Watching this season of the Sewing Bee, I spotted lots of different fabric weights. I admit I haven’t really thought about purpose made ones before. I previously used tins of tuna, chickpeas or whatever was in the cupboard but these would be much better. I have a plethora of fat quarters, fabric scraps and ribbon just waiting to be used. I knew all those randomly purchased bargains would come in eventually :)

What you need for 10 fabric weights with handles:
10 Fabric squares - 8x8cm
10 Felt squares - 8x8cm
10 pieces of ribbon - 12cm long
Rice or other dried pulses

Fabric

So, choose the fabric. Easier said than done I know. I’m like a child in a sweet shop rooting though my cupboard. Now, do I go plain fabric, fancy ribbon or fancy fabric, plain ribbon. A compromise me thinks. Plain felt for the bottom, patterned fabric for the top and plain ribbon. Done.

Cut squares

Cut felt and fabric squares 8cm wide and ribbon in 12cm lengths.

Layout

Lay the ribbon diagonally on a piece of felt. If you’re using patterned fabric or ribbon, lay the fabric wrong side down and the ribbon right side down. Now lay another piece of fabric (right side down) on top. Pop a few pins in just to hold the ribbon steady.

Sewn piece

Sew a 1cm seam around, leaving a gap for turning and filling. Cut the corners to make these less bulky.

Turn inside out, fill with rice, dried peas or chickpeas or anything else you fancy - not too full though :)

Finished weights

Sew up the gap by hand and hey presto. Fabric weights. I’m sure these will improve my sewing enormously :)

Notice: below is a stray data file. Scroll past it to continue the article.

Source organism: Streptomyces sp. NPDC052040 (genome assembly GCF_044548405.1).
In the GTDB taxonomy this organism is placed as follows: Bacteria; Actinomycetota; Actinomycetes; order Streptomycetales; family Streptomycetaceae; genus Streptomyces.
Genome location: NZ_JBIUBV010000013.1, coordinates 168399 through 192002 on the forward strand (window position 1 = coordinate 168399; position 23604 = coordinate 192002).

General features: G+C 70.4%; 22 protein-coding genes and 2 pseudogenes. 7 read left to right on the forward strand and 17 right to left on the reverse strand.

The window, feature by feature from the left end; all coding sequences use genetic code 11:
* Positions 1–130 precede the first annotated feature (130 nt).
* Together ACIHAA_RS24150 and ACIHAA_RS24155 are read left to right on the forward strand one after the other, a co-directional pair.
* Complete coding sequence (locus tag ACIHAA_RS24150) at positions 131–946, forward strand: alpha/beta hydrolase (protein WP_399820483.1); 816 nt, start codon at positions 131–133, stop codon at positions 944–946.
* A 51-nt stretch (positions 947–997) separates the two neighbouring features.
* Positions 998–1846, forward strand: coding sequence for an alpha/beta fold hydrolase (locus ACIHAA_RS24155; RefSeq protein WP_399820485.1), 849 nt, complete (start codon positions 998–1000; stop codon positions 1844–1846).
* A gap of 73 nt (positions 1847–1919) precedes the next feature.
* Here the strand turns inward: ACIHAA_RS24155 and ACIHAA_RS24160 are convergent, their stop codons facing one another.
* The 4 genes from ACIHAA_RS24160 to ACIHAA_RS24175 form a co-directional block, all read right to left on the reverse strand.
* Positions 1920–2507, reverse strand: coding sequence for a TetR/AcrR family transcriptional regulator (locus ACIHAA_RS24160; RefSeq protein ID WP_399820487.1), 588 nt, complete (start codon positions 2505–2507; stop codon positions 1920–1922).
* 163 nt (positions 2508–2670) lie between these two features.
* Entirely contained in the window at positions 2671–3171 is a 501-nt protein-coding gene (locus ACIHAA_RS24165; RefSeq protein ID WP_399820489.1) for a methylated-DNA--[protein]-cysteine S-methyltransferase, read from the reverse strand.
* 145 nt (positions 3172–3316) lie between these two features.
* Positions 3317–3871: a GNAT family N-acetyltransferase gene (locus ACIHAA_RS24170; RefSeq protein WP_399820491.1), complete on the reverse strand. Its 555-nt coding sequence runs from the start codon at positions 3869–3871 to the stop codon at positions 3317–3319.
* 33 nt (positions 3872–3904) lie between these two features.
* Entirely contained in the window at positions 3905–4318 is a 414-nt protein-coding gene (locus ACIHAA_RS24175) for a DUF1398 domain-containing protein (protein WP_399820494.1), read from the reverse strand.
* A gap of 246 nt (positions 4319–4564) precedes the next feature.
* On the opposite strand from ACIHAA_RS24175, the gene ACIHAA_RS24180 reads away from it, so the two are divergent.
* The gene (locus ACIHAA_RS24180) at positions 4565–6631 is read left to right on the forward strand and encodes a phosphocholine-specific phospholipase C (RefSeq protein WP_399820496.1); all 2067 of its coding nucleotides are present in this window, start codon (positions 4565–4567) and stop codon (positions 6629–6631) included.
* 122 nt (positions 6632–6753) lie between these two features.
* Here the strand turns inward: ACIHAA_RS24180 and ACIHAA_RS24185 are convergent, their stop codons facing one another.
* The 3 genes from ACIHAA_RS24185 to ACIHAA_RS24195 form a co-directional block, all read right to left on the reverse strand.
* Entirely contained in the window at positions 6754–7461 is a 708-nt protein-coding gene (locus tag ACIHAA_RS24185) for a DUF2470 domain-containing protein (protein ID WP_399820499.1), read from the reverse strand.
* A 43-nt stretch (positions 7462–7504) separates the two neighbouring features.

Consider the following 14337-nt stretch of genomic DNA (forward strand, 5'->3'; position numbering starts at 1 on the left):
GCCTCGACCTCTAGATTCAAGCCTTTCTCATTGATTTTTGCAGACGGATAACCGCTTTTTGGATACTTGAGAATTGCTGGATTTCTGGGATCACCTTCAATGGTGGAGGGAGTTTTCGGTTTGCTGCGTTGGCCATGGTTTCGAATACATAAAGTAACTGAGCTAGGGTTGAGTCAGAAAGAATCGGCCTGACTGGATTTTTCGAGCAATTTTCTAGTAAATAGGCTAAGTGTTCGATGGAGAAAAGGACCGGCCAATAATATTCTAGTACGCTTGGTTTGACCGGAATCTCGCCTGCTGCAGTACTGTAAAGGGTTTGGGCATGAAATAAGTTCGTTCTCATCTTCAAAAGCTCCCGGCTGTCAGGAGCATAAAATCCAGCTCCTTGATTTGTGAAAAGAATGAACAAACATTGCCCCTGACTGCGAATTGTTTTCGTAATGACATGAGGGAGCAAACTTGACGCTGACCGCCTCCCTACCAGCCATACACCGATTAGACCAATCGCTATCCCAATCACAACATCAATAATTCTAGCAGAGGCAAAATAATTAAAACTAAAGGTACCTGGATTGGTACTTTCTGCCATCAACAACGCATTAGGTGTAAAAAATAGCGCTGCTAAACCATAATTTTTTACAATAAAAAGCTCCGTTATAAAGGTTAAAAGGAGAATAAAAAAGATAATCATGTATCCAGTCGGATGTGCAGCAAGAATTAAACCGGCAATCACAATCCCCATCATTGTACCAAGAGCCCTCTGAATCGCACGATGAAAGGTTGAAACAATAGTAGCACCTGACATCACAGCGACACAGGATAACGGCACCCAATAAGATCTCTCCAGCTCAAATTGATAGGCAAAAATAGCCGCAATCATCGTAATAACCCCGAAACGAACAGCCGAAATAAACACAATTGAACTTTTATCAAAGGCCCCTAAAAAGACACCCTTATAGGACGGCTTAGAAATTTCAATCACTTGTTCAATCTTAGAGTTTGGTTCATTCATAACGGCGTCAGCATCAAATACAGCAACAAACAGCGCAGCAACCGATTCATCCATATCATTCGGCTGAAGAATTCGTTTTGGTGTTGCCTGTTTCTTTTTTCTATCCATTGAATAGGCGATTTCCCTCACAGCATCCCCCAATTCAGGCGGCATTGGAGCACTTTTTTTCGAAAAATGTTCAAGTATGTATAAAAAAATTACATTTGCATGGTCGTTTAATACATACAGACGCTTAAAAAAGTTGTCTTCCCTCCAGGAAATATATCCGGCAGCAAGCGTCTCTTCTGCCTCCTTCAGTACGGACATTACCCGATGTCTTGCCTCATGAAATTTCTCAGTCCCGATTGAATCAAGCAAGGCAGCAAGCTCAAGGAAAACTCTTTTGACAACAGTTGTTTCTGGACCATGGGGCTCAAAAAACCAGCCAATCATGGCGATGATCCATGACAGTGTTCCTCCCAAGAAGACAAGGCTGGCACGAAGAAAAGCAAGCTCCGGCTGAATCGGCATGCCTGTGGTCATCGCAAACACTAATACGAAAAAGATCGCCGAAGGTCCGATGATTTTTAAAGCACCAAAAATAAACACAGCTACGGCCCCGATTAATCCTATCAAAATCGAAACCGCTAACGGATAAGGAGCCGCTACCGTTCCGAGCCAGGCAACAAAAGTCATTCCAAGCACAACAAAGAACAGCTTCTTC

For the Dads

As another Father's Day approaches I began to ponder my gift options. Finding things to make for a man always seems somehow harder. My mind was a blank and I've been making presents for so long that I couldn't possibly buy a gift. What would people think ;)

After much deliberation and male interrogation I settled on a few ideas. There are plenty of knit and crochet options for all these so whichever your preference, you'll be sure to find something for that special man :)

Knit and Crochet Father

Good old socks - sure to please if you have the time to make them.

Tie - something a little different and could be made to match a pair of socks.

Tablet case - always useful as most men have some form of gadget that needs protection from bangs, scrapes or sticky little fingers.

Cup cozy and coaster in one - protect your furniture and keep the coffee warm in style.

Beer hugger - for those who prefer their drinks cold, a can or bottle hugger will stop those chilly fingers.

Guitar Strap - personalised style for those musical Dads.

Scarf - a little warm for the summer weather but will certainly come in for those colder days.

Dish cloth - a cheeky little present for all those who enjoy a bit of housework.

Sewing Father

If you need something quick and prefer a bit of sewing, the PurlBee have instructions for handkerchiefs, a wallet, a quilted laptop sleeve or tie. Make them as bright and cheerful as you dare.

Only a month to go to Father's day so better get busy. Happy making :)